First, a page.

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Aquatint

Aquatint is a variety of etching used to create tonal values and is named for the effect it creates as the finished prints look like ink or watercolor washes. Jan Van de Velde, a printmaker invented the technique “aquatint” around 1650 in Amsterdam and it was coined by Paul Sandby in England to measure the channel’s capacity to produce the effect of color on the plate. After the plate is dusted with finely powdered resin, it is heated until the resin melts and hardens after cooling. Aqua fortis or acid is then applied to the metal plate as it bites the gaps around the resin grains. This allows dark tones to furnish depending upon how deeply the acid has penetrated the plate. Aquatint as a method became popularized in the late 18th century and the Spanish painter, Francisco de Goya is considered the master of this method. Artists like Edgar Degas, Camille Pissarro and Mary Cassatt also experimented with this technique in their works.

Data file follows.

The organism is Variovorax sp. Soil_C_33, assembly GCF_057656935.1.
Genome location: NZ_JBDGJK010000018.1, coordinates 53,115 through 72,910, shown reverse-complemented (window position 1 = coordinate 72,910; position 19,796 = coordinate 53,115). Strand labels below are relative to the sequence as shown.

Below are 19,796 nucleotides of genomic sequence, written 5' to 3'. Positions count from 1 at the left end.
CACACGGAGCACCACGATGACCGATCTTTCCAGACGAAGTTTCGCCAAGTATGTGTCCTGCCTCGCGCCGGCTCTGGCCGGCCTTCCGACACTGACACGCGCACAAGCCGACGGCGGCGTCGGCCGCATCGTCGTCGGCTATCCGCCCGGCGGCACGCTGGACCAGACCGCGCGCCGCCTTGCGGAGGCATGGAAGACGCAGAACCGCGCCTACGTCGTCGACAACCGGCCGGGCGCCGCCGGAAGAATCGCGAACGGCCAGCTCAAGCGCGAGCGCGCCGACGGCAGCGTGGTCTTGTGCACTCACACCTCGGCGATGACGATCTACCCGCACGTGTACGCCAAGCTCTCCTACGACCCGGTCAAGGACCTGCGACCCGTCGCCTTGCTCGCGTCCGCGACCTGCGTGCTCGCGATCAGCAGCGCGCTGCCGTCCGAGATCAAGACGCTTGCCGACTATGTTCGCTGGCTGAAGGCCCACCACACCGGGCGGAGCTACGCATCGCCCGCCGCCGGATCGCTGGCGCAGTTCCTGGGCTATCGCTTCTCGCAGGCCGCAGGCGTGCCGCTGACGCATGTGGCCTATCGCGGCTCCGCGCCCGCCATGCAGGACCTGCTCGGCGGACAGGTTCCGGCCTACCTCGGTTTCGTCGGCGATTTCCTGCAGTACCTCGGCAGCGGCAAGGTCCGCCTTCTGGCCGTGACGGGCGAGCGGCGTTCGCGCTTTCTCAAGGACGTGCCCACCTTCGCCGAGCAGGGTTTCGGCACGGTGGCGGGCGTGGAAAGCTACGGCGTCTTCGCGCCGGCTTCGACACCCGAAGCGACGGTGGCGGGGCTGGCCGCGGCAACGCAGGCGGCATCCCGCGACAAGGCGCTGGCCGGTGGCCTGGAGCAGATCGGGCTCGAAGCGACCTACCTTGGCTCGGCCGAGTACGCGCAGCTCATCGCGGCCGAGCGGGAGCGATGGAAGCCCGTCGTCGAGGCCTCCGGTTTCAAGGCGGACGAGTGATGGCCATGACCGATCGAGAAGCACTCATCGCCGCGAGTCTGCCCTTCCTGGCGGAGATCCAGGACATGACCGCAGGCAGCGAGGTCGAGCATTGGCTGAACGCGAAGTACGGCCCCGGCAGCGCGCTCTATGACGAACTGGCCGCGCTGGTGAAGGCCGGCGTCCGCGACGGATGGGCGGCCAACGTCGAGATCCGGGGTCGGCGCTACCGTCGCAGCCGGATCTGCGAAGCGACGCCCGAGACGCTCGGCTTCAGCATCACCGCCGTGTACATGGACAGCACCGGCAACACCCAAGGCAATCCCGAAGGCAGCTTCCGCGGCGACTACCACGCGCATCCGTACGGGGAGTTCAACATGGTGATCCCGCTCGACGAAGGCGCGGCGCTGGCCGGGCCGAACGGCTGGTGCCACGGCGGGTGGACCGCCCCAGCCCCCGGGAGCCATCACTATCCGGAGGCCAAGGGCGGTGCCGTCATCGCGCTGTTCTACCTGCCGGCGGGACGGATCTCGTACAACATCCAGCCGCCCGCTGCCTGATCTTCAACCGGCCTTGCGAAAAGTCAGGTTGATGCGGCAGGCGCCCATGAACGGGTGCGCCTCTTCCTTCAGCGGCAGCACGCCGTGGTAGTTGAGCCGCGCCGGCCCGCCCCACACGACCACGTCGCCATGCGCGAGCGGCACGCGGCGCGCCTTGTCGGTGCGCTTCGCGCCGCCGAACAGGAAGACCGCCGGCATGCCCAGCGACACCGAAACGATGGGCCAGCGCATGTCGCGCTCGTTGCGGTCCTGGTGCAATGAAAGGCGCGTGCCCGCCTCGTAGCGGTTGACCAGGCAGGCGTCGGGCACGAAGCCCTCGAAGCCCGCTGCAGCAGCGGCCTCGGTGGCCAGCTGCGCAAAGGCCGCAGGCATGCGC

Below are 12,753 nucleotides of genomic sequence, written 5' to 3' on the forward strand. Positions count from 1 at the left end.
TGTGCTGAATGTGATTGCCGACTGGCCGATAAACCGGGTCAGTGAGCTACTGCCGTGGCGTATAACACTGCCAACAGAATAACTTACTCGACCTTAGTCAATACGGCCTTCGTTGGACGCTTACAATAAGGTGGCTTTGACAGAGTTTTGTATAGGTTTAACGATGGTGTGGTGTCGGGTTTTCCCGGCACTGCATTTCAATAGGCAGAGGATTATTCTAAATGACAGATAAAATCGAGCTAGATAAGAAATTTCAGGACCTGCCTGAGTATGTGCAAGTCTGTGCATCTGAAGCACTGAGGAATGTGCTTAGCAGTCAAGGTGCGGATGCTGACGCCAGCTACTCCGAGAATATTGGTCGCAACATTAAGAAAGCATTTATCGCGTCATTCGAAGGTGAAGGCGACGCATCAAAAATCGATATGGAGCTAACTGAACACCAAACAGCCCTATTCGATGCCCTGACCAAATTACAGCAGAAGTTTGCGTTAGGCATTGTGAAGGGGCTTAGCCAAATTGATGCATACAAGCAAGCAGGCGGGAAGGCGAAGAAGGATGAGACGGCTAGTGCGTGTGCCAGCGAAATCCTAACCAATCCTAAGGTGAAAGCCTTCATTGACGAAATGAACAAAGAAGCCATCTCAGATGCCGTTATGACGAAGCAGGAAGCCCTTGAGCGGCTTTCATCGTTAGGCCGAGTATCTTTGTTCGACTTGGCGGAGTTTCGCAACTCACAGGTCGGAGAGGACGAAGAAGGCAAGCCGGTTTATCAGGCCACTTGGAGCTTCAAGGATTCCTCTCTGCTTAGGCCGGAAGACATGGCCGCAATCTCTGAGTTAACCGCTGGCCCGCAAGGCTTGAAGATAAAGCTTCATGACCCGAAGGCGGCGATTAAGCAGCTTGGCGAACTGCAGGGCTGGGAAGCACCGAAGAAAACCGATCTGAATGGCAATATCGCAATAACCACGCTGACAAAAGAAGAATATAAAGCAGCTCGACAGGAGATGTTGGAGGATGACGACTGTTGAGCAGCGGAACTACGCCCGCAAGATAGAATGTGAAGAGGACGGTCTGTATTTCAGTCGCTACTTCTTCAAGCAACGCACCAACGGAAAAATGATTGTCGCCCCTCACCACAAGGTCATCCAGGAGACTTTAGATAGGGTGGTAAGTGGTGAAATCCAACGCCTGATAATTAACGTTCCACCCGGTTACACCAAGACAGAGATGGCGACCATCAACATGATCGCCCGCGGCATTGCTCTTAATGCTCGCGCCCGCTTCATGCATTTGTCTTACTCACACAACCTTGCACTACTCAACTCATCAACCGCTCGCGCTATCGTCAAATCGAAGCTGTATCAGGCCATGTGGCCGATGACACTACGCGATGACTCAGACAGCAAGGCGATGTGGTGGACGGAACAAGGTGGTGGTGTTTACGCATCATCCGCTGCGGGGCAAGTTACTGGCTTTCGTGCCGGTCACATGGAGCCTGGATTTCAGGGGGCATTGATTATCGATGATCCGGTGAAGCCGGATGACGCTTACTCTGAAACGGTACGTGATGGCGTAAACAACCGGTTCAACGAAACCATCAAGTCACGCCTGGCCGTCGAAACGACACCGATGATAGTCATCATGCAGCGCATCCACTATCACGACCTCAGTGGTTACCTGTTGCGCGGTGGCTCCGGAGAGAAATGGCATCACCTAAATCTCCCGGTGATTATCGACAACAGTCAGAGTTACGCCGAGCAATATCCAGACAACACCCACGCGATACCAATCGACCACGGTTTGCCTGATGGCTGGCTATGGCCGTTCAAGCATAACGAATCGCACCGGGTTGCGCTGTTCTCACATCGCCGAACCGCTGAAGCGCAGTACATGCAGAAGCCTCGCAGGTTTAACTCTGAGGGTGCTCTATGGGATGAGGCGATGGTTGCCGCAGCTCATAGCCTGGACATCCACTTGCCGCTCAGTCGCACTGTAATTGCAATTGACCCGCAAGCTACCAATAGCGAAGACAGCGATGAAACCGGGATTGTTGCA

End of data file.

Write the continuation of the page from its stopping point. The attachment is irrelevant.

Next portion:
Francisco de Goya y Lucientes, The Sleep of Reason Produces Monsters: Plate 43 of The Caprices (Los Caprichos), 1799, Etching, aquatint, drypoint, and burin; Image: 8 7/16 x 5 7/8”.